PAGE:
A Salute To Steel Guitar Pioneer Buddy Emmons

A salute to steel guitar pioneer Buddy
Emmons

Award-winning musician Buddy
Emmons sits at the 1957 Sho-Bud steel guitar he donated to the Country Music
Hall of Fame Nov. of 1983. A co-founder of Sho-Bud with Shot Jackson, Emmons
originally came to Nashville with Little Jimmy Dickens, and has recorded with
Ray Charles, Willie Nelson, John Anderson, Linda Ronstadt and John Conlee, to
name but a few.
In June of 1955, the best band in country music
belonged to one James Cecil Dickens, better known then and now as Little Jimmy Dickens.
On the first day of July 1955, that band got better, thanks
to the addition of an 18-year-old, Midwest-reared hotshot pedal steel guitar
player named Buddy Emmons. Dickens found Emmons while on tour in Detroit,
and quickly hired him to replace another outstanding steeler, Walter Haynes, who
had given notice that he wanted to get off the road.
Dickens sent a telegram to Emmons in Detroit with travel
arrangements, flew the kid to Nashville, picked him up at the airport and took
him out to WSM’s Studio C for the “Friday Night Frolics.” By
the time Dickens played the “Grand Ole Opry” that Saturday night, word was out.
“It
was like a lightning bolt struck,” says Steve Fishell, the steel
guitarist who has just produced a multi-artist tribute album called “The
Big E: A Salute to Steel Guitarist Buddy Emmons.” “You can see
photos from that day with Dickens onstage and other steel players like Jimmy
Day waiting in the wings, watching Buddy. His execution was flawless, and his ideas
were brilliant. It was like nothing ever heard before on the ‘Opry’
stage. Buddy was dropped into the hottest band in country music, and it was an
incredible launching pad for him.”
Already, Dickens’ Country Boys ensemble was known for
its fleshed-out sound, its rhythmic presence and its virtuoso flights. But the addition of Emmons kicked things into another
gear.
Emmons and
guitarists Howard Rhoton and Spider Wilson created sophisticated, triple
harmony instrumental arrangements of the likes that wouldn’t be
approached until The Allman Brothers Band came along in 1969.
And if
Emmons’ only contribution to music was elevating Dickens’ Country
Boys into the stratosphere, that contribution would be of significant value and
import. But, as “The Big E” makes clear in its performances and in
Fishell’s extensive liner notes, Emmons was, and is, so much more.

Steel
guitar pioneer

One major
contribution benefits all steel players: Emmons re-imagined the pedal steel
itself, and his name is on the patent for the complex, groundbreaking,
“guitar tone changing device” that remains a staple for pedal steel
design. And Emmons co-founded the now-famed Sho-Bud Guitar Company in 1956 and
the Emmons Guitar Company in 1964.
Most of
Emmons’ other triumphs came on stages and in the recording studio.
He recorded
the first serious steel guitar jazz album in 1963, he toured and recorded as a
key member of Ernest Tubb’s Texas Troubadours and Ray Price’s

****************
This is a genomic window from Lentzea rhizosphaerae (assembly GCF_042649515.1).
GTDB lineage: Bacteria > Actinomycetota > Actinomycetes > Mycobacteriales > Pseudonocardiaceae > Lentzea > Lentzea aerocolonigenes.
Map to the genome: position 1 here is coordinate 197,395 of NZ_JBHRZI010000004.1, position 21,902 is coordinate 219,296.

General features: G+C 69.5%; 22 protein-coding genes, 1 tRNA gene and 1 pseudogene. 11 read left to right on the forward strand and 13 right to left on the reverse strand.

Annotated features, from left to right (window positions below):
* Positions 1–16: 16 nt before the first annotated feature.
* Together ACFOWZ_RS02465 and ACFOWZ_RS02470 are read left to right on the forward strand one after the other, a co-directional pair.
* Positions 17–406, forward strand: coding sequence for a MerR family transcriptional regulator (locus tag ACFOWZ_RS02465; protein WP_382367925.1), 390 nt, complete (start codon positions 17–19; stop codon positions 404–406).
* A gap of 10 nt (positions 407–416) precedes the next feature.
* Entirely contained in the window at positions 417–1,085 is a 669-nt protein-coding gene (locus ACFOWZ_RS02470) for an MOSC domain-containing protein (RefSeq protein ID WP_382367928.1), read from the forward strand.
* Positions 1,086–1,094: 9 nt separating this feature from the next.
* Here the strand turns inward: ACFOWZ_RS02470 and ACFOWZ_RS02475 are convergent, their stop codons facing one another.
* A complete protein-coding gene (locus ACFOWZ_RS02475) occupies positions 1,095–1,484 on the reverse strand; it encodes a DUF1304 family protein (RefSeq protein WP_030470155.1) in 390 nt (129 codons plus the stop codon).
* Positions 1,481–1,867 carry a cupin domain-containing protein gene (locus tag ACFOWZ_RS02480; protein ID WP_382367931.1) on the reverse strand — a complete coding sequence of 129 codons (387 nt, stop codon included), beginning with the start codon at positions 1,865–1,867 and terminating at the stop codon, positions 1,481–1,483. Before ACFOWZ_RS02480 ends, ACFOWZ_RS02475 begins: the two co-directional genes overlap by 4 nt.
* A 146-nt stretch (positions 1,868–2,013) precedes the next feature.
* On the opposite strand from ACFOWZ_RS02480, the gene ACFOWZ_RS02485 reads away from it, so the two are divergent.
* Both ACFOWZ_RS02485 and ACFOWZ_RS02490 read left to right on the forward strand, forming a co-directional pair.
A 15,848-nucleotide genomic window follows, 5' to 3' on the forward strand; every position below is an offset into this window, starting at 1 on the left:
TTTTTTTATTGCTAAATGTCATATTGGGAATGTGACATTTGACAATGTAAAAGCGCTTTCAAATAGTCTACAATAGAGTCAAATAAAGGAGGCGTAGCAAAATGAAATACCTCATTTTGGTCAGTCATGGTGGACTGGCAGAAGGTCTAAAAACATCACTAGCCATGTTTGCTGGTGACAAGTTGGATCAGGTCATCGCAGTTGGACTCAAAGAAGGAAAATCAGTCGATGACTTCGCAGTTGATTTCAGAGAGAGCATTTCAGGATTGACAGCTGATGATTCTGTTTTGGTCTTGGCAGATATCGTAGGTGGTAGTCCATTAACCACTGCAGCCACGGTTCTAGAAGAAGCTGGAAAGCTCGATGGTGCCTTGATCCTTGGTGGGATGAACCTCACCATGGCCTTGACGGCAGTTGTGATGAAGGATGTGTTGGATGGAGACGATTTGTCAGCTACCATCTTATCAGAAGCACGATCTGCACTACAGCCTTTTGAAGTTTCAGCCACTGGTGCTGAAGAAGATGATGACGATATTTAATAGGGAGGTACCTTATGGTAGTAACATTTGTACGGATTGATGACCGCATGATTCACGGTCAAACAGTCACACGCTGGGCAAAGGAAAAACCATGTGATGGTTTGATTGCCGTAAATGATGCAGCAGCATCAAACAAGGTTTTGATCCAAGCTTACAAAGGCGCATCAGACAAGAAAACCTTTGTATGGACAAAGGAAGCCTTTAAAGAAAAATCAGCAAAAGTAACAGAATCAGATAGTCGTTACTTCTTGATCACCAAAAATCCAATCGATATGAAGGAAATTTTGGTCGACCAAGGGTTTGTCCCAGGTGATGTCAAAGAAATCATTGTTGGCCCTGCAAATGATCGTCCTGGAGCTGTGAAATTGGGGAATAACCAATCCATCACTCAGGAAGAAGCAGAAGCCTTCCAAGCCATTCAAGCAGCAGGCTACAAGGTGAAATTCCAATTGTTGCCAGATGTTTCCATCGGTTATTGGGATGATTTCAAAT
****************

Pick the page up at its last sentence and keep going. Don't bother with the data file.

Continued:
Cherokee Cowboys.
In the late
1960s, he moved to Los Angeles and recorded with Ray Charles, Judy Collins
(including her smash, “Someday Soon”), Gram Parsons, the Everly
Brothers, Linda Ronstadt and many more.
Emmons and
wife Peggy returned to Nashville in 1974, and in Music City he recorded with
George Strait, Willie Nelson, J.J. Cale, John Hartford, k.d. lang, Trisha
Yearwood and dozens of others. He also toured with the Everly Brothers for 12
years.
“If I
were in charge of things, I would have a huge statue of Buddy Emmons carved in
the finest granite and placed in a prominent place along Music Row in
Nashville,” slide guitar great Mike Auldridge once said. “I
don’t even have to mention his tone or taste or the fact that he’s
an actual musical genius. … All steel players know this is true, almost
beyond belief.”

An
inspiration

Perhaps
Fishell’s “The Big E” is a more fitting tribute than a
statue: Granite is impressive, but it makes for lousy listening.
Made
possible by contributions to a Kickstarter campaign, the album features
instrumental wizardry from steelers Fishell, Doug Jernigan, Greg Leisz, JayDee
Maness, Paul White, Tommy Franklin, Roosevelt Collier, Mike Johnson, Randle
Currie, Norm Hamlett, Gary Carter and Dan Dugmore, as well as electric guitar
from Duane Eddy and Albert Lee and vocal turns from singers including Vince
Gill, Emmylou Harris, Rodney Crowell, Willie Nelson, Raul Malo, Chris Stapleton
and Joanie Keller.
Oh,
and 58 years after their fabled first meeting, James Cecil Dickens. Little
Jimmy sings “When Your House Is Not a Home,” a song Emmons used to
perform with Price, and one that reminds the steel player of his late and
beloved wife, Peggy. (Proceeds from “The Big E” will go to the
Country Music Hall of Fame and Museum in the name of Peggy Emmons.)
“Buddy
refers to ‘When Your House Is Not a Home’ as his sentimental
favorite,” Fishell says. “He admitted to me that he became misty
when he heard the track. It brought back a flood of memories.”
One
Kickstarter pledge came from Warner Music Nashville president John Esposito,
who eventually set up national distribution through Warner. Esposito is, at
heart, a music fan, and as such he’s well aware of Emmons’
indelible mark on American music.
Emmons, who
was not involved in the creation or promotion of the tribute album, by all
accounts remains thankful to James Cecil Dickens for bringing him into the big
time. And the big time remains thankful to Emmons.
“He’s
always been poignant and heartfelt on ballads, and devastating when it’s
time to play those hot licks,” Fishell says. “Buddy Emmons is
someone we all look towards as inspiration, to be better at what we do.”
(c) by Peter Cooper 
Submit by Marty Martel

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